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Something's Wrong for Our Sisters

Beneath the stereotype of the angry black woman is an overlooked vulnerability.
Something's Wrong for Our Sisters
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Rahiel Tesfamariam writes that black women act as if there is a war being waged against us. Yes, yes and more yes.

Tesfamariam recognizes that the U.S. still doesn't know how to deal with the "angry black woman," whether she's Solange in an elevator or a woman lamenting the life of her dead son. She goes on to say, "We wouldn't have to fight so hard if our minds, bodies and spirits weren't constantly in danger of harm or threat of misuse."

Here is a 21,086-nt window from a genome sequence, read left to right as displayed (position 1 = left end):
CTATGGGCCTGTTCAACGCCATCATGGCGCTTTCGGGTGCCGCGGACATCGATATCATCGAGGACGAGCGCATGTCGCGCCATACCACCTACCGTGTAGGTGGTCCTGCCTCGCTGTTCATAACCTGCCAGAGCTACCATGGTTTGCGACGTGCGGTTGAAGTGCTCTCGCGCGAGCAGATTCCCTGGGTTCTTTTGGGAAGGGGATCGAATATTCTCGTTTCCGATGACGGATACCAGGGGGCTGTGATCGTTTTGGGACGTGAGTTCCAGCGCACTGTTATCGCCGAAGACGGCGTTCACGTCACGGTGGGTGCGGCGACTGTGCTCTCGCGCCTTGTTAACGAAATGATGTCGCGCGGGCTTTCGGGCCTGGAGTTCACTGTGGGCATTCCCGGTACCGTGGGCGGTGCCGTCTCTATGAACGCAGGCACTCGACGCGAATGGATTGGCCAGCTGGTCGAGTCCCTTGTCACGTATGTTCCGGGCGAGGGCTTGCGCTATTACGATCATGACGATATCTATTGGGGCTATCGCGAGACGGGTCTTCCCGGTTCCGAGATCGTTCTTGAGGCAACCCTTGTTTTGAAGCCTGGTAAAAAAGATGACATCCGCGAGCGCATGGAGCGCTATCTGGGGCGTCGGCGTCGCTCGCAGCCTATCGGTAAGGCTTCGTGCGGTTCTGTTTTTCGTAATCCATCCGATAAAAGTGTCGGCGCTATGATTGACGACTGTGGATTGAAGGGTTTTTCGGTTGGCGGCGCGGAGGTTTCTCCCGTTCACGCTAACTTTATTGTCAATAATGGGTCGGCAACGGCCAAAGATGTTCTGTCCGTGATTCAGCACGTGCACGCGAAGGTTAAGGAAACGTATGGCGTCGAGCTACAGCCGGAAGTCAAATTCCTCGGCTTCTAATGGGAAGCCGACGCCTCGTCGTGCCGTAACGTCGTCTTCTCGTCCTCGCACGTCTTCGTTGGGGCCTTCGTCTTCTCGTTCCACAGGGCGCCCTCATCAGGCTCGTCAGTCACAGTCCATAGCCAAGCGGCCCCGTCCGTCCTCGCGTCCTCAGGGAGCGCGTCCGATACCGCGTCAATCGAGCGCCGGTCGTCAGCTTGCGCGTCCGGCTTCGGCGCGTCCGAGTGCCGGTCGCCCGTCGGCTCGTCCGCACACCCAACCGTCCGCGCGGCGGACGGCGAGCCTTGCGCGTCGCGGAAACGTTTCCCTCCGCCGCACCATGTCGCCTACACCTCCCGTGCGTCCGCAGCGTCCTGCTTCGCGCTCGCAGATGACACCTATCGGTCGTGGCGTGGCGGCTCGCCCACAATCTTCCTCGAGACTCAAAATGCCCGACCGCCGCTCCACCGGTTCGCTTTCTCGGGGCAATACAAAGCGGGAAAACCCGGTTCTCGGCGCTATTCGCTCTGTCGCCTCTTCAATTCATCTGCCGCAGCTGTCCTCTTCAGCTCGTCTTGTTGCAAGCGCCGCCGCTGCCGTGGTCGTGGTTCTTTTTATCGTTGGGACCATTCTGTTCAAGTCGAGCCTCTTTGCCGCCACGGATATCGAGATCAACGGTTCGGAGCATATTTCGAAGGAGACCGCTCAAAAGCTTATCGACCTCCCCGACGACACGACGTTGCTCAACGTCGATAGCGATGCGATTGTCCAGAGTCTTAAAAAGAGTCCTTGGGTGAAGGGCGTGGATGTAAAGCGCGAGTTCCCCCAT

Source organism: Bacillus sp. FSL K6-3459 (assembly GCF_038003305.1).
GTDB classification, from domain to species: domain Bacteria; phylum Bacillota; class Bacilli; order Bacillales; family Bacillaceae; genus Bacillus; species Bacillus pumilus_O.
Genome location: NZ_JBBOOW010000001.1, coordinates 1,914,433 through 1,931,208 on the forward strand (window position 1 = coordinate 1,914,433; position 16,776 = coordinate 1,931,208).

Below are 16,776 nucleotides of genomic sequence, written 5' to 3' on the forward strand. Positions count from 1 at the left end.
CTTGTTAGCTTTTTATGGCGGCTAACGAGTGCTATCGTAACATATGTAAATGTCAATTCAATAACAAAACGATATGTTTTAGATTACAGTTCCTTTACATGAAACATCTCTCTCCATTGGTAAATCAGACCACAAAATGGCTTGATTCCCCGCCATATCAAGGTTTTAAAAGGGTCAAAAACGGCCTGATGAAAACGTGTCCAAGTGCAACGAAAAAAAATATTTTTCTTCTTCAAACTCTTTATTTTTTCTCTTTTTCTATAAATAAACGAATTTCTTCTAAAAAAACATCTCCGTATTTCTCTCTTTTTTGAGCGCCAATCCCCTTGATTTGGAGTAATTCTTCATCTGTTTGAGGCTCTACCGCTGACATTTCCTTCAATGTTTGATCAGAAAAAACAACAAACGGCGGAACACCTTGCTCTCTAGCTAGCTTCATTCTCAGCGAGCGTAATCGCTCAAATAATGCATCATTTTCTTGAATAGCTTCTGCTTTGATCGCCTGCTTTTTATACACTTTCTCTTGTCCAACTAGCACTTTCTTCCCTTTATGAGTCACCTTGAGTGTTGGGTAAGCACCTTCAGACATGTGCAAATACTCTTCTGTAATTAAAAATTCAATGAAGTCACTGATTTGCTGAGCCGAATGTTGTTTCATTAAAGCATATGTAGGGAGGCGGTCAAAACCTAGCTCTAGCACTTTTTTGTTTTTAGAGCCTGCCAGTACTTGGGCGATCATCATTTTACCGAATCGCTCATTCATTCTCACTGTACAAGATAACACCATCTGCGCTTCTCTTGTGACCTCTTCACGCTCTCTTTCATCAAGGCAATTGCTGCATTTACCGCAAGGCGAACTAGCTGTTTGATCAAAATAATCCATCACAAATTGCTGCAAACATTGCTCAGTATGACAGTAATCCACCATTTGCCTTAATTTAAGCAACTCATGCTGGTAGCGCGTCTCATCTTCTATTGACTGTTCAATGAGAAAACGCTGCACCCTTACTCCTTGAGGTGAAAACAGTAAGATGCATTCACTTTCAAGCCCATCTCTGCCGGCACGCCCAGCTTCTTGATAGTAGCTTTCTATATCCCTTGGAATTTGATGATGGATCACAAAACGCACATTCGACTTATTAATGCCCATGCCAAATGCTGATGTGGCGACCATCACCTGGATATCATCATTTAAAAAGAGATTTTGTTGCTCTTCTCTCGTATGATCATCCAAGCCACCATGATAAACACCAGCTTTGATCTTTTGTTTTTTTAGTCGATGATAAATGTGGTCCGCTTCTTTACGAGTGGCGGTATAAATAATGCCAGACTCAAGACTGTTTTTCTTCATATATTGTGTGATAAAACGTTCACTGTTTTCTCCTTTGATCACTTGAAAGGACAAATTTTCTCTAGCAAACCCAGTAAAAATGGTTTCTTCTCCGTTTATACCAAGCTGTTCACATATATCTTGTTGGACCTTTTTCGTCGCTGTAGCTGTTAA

As a black woman, my instinct is to push down the sadness, squelch the anger, and reject the hopelessness until...I can't any more. I feel vulnerable, sometimes daily. Mostly, weekly. I can only bottle so much fear when, after repeated exposure of my vulnerabilities as a black woman, my hopelessness bubbles over, sloshing tears all over the place.

Earlier this spring, more than 200 girls were stolen out of their school in Chibok, Nigeria. CNN claims the story went under-covered without sharable images ...

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CT Women exists to highlight writing by Christian women. We cover trends, ideas, and leaders that shape how women are living out the gospel in our time. Learn more by meeting our advisors and editors.

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